Dave Grohl Looks Back On Foo Fighters' Career With Greatest Hits

'We never intended for [the band] to become as big as it did,' Grohl says.

Back in the summer of 1995, a strange album appeared in stores. It had an odd brown cover with a comically futuristic pistol on it, and was simply labeled [artist id="986"]Foo Fighters[/artist]. There was no indication that a member of one of the most important bands in history was behind it — but it's hard to imagine that anyone interested didn't know that it was the first album from ex-Nirvana drummer Dave Grohl's new band, which, at the time, was just him.

On Tuesday (November 3), more than 14 years later, the band releases Greatest Hits, a collection of 14 of their biggest singles plus two new songs, [article id="1625233"]Wheels"[/article] and "Word Forward." But this isn't Grohl and his bandmates calling it a career — rather, they see it as a way to recharge the batteries and reevaluate their future as a band.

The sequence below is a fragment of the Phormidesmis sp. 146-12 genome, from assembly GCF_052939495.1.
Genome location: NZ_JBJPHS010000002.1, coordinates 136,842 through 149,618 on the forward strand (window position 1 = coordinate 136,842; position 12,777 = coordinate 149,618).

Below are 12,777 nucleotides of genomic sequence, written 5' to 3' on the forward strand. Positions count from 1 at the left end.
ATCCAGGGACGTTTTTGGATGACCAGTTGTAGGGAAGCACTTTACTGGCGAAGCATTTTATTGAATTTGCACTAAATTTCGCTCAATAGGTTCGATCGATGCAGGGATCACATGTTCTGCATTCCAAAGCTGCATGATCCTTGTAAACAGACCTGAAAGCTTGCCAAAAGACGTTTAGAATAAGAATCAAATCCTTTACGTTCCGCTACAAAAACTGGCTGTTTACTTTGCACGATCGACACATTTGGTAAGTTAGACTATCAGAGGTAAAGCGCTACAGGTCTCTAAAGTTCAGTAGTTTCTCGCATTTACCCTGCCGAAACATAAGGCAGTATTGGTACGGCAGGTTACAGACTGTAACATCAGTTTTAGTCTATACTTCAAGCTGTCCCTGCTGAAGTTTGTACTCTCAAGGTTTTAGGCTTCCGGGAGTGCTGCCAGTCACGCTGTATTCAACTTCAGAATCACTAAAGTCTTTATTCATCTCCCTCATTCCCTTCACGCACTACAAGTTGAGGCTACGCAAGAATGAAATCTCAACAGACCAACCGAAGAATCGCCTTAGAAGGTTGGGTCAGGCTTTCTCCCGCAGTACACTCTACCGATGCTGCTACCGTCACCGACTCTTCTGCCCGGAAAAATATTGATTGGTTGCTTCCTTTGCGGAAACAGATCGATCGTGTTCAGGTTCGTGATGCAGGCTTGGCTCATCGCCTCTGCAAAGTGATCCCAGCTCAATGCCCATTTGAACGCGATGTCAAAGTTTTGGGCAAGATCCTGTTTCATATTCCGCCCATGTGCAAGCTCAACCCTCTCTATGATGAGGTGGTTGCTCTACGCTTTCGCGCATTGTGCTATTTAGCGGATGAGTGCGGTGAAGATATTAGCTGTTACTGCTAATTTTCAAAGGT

"The last three records happened within four years, so we were constantly working," Grohl told MTV News last week. "At the end of this touring cycle, it seemed like the perfect time to take a break. We're burnt, the audience needs a break and we need to back off and regroup and re-evaluate and get it back together. But in the meantime, let's put out this thing."

Grohl said their record label has been asking them for a hits compilation for several years, but they've been so inspired to make new music that it never felt like the right time. Of course, he's kept himself busy with side-gigs throughout the band's career, whether playing drums for Tom Petty, Killing Joke or Queens of the Stone Age — or, in recent months, forming a band called [article id="1617950"]Them Crooked Vultures[/article] with Led Zeppelin's John Paul Jones and Queens' Josh Homme and Alain Johannes (that (that band will release its debut LP on November 17).

Looking back at the body of work the Foos have produced over the years makes their frontman proud — and more than a little amazed.

"It's kind of cool," he said of the album. "I look at the sequence of songs, and it's a pretty accurate representation of what's been going on with the Foo Fighters in the past 15 years. This band started sort of on a dare, and we never intended for it to become as big as it did."